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Gustavus Theodore von Holst was born on 21 September 1874 in Cheltenham, Gloucestershire.His parents were Adolph von Holst, a professional musician and Clara Lediard, daughter of a respected Cirencester solicitor.
The Holst side of the family was of Swedish, Latvian and German descent, with at least one professional musician in each of the previous three generations.
In the 1891 census on findmypast, the entire family are living in Vittoria Walk, Cheltenham with a cook and a nurse.
In 1897 Holst accepted an invitation to conduct the socialist choir in London and fell in love with Miss Isobel Harrison, a new soprano who came to the choir. How she persuaded him to give up living on nuts, get rid of a beard and otherwise bring himself up to date is amusingly told in Imogen Holst’s biography of her father.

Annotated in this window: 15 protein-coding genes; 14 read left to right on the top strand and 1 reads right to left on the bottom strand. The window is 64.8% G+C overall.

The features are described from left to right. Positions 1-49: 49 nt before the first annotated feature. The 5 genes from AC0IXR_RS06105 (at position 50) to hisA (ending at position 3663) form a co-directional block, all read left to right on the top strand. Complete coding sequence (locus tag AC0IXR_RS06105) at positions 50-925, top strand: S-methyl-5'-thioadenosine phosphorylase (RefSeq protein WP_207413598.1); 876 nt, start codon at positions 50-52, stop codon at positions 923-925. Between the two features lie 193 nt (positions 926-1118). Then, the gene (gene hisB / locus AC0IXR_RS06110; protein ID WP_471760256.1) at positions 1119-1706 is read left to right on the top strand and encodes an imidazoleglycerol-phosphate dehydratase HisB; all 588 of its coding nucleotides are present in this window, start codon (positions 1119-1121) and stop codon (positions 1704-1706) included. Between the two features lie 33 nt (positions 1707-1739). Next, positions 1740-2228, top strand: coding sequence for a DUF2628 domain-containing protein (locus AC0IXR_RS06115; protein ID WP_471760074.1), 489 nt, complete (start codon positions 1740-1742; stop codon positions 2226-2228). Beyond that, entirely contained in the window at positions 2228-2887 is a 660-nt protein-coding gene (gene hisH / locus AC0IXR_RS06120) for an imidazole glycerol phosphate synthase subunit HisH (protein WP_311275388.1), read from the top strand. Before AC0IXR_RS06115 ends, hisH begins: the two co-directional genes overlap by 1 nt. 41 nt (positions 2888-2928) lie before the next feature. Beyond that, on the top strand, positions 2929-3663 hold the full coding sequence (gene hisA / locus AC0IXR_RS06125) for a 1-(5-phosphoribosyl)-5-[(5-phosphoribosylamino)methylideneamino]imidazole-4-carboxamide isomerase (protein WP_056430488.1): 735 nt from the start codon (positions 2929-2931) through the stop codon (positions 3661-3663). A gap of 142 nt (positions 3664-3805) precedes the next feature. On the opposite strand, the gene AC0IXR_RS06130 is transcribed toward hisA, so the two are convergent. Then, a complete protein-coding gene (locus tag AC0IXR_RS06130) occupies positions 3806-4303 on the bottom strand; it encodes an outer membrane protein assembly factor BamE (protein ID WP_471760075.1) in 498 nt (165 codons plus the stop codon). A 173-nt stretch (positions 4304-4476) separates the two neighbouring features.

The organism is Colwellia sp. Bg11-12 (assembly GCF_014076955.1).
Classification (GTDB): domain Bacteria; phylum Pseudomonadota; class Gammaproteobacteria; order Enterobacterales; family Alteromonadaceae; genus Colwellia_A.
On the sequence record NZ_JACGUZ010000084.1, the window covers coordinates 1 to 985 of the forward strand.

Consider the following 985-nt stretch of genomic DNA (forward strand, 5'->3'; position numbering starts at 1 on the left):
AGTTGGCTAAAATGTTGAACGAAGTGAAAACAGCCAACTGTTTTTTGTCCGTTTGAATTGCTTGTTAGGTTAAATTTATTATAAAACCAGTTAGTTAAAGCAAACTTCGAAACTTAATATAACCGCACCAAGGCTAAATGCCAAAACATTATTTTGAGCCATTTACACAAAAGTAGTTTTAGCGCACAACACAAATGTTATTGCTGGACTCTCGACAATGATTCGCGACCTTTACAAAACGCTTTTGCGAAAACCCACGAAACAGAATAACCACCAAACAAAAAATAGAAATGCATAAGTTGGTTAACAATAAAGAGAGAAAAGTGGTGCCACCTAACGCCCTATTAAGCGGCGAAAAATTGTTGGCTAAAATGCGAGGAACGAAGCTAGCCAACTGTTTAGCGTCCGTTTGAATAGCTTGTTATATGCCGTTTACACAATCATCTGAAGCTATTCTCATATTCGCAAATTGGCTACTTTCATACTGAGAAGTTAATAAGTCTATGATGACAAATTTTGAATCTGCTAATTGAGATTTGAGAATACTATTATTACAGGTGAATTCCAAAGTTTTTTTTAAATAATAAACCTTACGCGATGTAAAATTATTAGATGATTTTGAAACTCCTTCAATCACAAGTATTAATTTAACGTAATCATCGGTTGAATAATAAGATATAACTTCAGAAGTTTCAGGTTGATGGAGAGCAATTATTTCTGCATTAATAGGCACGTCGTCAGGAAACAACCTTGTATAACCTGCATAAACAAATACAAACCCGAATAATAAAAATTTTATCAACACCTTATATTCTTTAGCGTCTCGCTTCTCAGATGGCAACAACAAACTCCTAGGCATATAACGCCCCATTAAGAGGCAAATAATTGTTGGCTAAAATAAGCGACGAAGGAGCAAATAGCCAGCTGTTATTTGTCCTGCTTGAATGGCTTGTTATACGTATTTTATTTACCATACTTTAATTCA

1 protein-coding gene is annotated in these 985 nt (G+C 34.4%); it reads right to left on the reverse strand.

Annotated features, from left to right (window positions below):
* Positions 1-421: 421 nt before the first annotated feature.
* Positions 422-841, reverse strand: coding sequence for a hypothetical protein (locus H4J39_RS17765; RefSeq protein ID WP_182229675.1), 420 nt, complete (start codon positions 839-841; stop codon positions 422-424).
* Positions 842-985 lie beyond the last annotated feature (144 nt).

Holst sprang into world wide fame in 1919, with the appearance of his first great symphonic work – ‘The Planets’. Each movement of the symphony is names after one of the Planets and the symphony is regarded as one of the first modern descriptive compositions.
Holst died in London on 25 May 1934
In 1949 we are told about a plaque that was unveiled in Cheltenham in memory of Gustav Holst by the famous composer Dr Ralph Vaughan Williams. As he did so he said of Holst ‘ To every one of us he was a great artist, a great teacher and a great friend.’